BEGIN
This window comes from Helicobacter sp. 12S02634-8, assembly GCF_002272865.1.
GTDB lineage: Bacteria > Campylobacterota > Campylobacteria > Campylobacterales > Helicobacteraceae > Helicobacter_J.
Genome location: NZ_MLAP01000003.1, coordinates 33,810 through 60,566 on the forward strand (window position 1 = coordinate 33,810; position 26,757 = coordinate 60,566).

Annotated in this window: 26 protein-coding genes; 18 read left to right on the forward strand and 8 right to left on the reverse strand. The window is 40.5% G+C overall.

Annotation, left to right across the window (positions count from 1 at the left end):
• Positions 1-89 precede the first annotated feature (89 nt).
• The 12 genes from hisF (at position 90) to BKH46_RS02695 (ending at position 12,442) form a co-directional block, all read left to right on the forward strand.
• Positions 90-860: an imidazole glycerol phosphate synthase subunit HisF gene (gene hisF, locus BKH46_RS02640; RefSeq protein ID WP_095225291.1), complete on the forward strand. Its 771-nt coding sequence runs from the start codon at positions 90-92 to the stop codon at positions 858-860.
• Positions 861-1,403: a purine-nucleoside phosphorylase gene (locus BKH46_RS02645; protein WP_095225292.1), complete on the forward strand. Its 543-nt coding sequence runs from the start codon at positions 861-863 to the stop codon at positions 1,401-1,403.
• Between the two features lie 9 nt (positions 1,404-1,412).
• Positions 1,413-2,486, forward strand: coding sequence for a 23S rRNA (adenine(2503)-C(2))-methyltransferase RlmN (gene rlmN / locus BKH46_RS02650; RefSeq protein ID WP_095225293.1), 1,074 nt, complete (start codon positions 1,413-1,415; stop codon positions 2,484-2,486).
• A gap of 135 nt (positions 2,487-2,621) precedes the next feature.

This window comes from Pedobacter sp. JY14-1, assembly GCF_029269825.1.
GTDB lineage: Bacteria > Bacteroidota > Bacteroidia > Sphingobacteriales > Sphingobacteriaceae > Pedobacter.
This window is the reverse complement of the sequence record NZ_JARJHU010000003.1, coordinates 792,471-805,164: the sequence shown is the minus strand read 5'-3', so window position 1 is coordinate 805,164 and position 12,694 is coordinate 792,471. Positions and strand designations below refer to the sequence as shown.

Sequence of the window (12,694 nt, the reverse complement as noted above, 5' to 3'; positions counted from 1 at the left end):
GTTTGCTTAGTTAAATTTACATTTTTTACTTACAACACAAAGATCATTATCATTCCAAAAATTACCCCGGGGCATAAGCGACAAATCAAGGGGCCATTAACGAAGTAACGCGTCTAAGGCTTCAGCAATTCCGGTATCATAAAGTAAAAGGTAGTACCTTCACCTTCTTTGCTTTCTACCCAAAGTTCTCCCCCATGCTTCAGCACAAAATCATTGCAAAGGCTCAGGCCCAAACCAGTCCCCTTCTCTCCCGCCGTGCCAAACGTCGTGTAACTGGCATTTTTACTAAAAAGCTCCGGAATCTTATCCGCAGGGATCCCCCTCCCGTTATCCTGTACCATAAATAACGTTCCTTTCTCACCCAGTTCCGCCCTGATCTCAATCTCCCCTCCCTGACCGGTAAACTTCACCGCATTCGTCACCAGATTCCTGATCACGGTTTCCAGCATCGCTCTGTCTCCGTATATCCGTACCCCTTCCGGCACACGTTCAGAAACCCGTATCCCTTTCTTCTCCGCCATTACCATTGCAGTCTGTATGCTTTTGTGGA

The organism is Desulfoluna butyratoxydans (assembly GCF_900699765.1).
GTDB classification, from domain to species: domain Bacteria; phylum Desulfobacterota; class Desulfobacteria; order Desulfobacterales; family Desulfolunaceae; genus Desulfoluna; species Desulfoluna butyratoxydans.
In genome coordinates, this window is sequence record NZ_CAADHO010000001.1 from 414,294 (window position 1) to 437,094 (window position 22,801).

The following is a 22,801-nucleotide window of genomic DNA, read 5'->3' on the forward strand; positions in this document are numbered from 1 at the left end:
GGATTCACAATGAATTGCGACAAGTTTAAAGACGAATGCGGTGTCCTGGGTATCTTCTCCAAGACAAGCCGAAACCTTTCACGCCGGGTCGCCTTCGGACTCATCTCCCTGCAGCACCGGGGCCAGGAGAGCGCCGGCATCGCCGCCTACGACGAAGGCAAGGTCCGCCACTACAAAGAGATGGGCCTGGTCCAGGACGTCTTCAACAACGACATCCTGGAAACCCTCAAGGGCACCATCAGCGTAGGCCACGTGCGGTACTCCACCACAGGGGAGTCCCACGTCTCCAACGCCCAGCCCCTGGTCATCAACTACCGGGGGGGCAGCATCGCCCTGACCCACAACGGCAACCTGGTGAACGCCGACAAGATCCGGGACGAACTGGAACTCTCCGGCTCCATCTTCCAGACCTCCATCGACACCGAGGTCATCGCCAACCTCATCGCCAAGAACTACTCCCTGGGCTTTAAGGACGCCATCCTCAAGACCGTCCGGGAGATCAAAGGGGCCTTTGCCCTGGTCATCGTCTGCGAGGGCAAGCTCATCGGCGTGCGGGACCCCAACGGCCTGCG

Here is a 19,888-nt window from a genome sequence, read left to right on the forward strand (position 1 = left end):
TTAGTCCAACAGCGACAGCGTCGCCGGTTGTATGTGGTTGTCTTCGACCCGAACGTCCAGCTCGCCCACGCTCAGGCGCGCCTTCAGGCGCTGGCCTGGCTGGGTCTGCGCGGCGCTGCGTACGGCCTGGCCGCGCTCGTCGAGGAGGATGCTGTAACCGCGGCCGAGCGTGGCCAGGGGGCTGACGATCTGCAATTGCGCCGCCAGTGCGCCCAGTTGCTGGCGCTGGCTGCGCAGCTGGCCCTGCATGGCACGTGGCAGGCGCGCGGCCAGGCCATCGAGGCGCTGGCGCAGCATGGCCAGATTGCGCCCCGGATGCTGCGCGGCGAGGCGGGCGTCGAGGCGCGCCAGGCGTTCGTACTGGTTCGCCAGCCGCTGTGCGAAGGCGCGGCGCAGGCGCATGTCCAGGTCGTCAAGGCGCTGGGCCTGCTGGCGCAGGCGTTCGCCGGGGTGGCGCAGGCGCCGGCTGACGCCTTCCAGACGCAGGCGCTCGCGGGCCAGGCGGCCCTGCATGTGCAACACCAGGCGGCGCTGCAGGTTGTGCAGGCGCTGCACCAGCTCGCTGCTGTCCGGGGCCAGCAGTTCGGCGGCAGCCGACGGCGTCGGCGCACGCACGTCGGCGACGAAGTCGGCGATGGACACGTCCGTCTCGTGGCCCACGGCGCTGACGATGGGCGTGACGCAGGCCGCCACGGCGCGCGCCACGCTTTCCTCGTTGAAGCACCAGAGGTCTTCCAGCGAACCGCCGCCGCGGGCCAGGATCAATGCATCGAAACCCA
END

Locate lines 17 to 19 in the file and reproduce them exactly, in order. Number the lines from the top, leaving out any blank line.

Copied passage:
GTTTGCTTAGTTAAATTTACATTTTTTACTTACAACACAAAGATCATTATCATTCCAAAAATTACCCCGGGGCATAAGCGACAAATCAAGGGGCCATTAACGAAGTAACGCGTCTAAGGCTTCAGCAATTCCGGTATCATAAAGTAAAAGGTAGTACCTTCACCTTCTTTGCTTTCTACCCAAAGTTCTCCCCCATGCTTCAGCACAAAATCATTGCAAAGGCTCAGGCCCAAACCAGTCCCCTTCTCTCCCGCCGTGCCAAACGTCGTGTAACTGGCATTTTTACTAAAAAGCTCCGGAATCTTATCCGCAGGGATCCCCCTCCCGTTATCCTGTACCATAAATAACGTTCCTTTCTCACCCAGTTCCGCCCTGATCTCAATCTCCCCTCCCTGACCGGTAAACTTCACCGCATTCGTCACCAGATTCCTGATCACGGTTTCCAGCATCGCTCTGTCTCCGTATATCCGTACCCCTTCCGGCACACGTTCAGAAACCCGTATCCCTTTCTTCTCCGCCATTACCATTGCAGTCTGTATGCTTTTGTGGA

The organism is Desulfoluna butyratoxydans (assembly GCF_900699765.1).
GTDB classification, from domain to species: domain Bacteria; phylum Desulfobacterota; class Desulfobacteria; order Desulfobacterales; family Desulfolunaceae; genus Desulfoluna; species Desulfoluna butyratoxydans.